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NSF-funded astronomers may have discovered a signature of life on Venus

The search for life beyond Earth has largely revolved around Mars, our rocky red neighbor. Now, in a surprising twist, an international team of astronomers funded in part by the National Science Foundation have observed what may be signs of life in the clouds of our other, even closer planetary neighbor: Venus.

The researchers made the detection using the Atacama Large Millimeter/submillimeter Array (ALMA) in Chile and the James Clerk Maxwell Telescope in Hawaii. ALMA, an international astronomy facility, is a partnership of the European Organisation for Astronomical Research in the Southern Hemisphere (ESO), the NSF in the U.S., and the National Institutes of Natural Sciences (NINS) of Japan in cooperation with the Republic of Chile.

The scientists have not found direct evidence of living organisms on Venus. If the observation is indeed associated with life, it must be an "aerial" life-form in Venus' clouds -- the only habitable portion of an otherwise a scorched and inhospitable world. The discovery was published on September 14 by Nature Astronomy.

The astronomers detected a spectral fingerprint, or light-based signature, of the gas phosphine in Venus' atmosphere. Scientists had previously shown that if this poisonous gas were detected on a rocky, terrestrial planet, it could be produced only by a living organism.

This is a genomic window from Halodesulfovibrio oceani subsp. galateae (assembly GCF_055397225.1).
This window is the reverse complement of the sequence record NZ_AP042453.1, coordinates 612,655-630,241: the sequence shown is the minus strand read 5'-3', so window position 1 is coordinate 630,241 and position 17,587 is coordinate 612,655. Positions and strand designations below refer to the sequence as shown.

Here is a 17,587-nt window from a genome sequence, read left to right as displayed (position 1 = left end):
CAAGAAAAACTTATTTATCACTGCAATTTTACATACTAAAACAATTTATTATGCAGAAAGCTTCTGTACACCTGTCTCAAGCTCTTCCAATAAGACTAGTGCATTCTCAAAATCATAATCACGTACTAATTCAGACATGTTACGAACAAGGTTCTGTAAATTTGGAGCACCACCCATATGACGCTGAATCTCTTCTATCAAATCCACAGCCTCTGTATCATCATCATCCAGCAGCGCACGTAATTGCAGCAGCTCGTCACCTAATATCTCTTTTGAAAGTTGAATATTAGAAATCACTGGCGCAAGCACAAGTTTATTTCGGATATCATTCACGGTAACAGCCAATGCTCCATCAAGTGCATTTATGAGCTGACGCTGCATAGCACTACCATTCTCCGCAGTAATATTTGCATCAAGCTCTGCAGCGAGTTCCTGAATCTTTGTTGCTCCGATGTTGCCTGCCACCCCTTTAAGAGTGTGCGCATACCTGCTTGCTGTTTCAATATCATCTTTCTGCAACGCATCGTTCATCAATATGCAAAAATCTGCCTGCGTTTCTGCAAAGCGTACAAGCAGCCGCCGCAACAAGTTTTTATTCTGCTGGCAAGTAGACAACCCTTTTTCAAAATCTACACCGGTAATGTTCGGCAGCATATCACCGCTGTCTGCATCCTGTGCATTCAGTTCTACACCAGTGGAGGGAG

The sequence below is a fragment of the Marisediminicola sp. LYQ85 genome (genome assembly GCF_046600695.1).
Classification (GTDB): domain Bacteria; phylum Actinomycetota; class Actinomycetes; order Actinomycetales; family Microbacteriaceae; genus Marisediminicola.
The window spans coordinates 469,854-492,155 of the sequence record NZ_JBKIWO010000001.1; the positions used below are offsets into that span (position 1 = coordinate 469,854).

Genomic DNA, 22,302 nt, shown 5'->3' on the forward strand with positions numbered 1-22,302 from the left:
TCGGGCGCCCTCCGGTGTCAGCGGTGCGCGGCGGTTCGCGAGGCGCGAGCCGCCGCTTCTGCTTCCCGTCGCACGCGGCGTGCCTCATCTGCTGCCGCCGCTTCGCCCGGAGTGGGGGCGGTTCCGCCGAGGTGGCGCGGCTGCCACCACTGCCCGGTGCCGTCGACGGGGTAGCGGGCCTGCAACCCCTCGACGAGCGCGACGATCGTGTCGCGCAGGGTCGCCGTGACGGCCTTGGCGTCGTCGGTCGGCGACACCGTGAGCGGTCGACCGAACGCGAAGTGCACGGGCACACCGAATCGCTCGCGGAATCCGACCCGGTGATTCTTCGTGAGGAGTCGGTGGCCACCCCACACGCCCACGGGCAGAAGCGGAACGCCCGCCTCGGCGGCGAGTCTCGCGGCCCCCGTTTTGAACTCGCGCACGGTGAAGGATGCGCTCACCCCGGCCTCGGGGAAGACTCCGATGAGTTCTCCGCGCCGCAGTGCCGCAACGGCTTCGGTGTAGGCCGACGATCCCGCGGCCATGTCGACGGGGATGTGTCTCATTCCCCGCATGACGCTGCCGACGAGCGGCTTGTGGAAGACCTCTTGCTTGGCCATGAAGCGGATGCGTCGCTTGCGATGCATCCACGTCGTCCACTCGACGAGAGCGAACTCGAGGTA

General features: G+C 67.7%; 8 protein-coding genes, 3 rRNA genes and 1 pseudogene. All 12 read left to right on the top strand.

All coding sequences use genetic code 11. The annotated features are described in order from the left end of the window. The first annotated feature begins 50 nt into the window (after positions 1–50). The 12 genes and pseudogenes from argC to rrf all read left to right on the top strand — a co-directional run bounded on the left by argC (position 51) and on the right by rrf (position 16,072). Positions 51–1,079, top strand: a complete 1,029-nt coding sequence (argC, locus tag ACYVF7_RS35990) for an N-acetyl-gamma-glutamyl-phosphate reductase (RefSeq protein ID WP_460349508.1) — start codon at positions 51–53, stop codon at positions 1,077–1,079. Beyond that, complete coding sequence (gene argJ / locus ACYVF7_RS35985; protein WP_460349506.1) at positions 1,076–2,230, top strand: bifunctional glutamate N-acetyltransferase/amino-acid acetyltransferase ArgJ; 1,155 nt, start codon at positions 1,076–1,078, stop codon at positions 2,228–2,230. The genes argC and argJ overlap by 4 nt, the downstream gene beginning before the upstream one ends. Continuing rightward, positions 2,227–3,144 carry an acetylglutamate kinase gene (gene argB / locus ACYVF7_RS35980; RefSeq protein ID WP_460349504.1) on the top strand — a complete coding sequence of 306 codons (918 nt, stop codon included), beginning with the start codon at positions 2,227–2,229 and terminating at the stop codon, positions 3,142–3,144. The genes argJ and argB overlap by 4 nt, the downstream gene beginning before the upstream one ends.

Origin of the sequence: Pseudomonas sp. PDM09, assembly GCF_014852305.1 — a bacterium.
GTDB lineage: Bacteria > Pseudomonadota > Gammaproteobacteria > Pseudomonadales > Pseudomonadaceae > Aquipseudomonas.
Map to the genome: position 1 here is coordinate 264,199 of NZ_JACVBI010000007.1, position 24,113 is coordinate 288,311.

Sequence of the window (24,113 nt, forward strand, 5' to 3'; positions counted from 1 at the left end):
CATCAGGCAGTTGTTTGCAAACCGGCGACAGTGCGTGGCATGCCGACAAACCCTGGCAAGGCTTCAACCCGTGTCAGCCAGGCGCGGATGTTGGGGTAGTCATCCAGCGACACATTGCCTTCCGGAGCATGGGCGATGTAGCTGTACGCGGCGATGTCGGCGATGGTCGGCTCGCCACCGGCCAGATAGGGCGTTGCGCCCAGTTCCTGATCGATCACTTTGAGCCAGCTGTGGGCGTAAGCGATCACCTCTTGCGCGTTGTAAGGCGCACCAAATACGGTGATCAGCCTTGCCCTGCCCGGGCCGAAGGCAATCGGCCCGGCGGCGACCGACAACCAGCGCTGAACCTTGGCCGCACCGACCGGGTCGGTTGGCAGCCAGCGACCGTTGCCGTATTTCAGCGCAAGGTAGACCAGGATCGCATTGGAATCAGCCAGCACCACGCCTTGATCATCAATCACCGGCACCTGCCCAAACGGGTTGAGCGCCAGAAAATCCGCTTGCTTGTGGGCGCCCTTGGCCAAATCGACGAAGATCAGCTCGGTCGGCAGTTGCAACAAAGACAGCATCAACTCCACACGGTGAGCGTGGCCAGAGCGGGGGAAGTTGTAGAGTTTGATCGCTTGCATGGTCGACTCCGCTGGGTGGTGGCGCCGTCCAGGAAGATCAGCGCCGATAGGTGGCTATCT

Researchers from the Massachusetts Institute of Technology (MIT) followed up the new observation with an exhaustive analysis to see whether anything other than life could have produced phosphine in Venus' harsh, sulfuric environment. Based on the many scenarios they considered, the scientists conclude that there is no explanation for the phosphine detected in Venus' clouds other than the presence of life.

"It's very hard to prove a negative," said MIT researcher Clara Sousa-Silva. "Now astronomers will think of all the ways to justify phosphine without life. Please do, because we are at the end of our possibilities to show abiotic processes that can make phosphine."

Adds Joe Pesce, a program director in NSF's Division of Astronomy, "This is an interesting and intriguing result. It's science in action -- now we need to verify and explain."

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Read the study: https://www.nature.com/articles/s41550-020-1174-4

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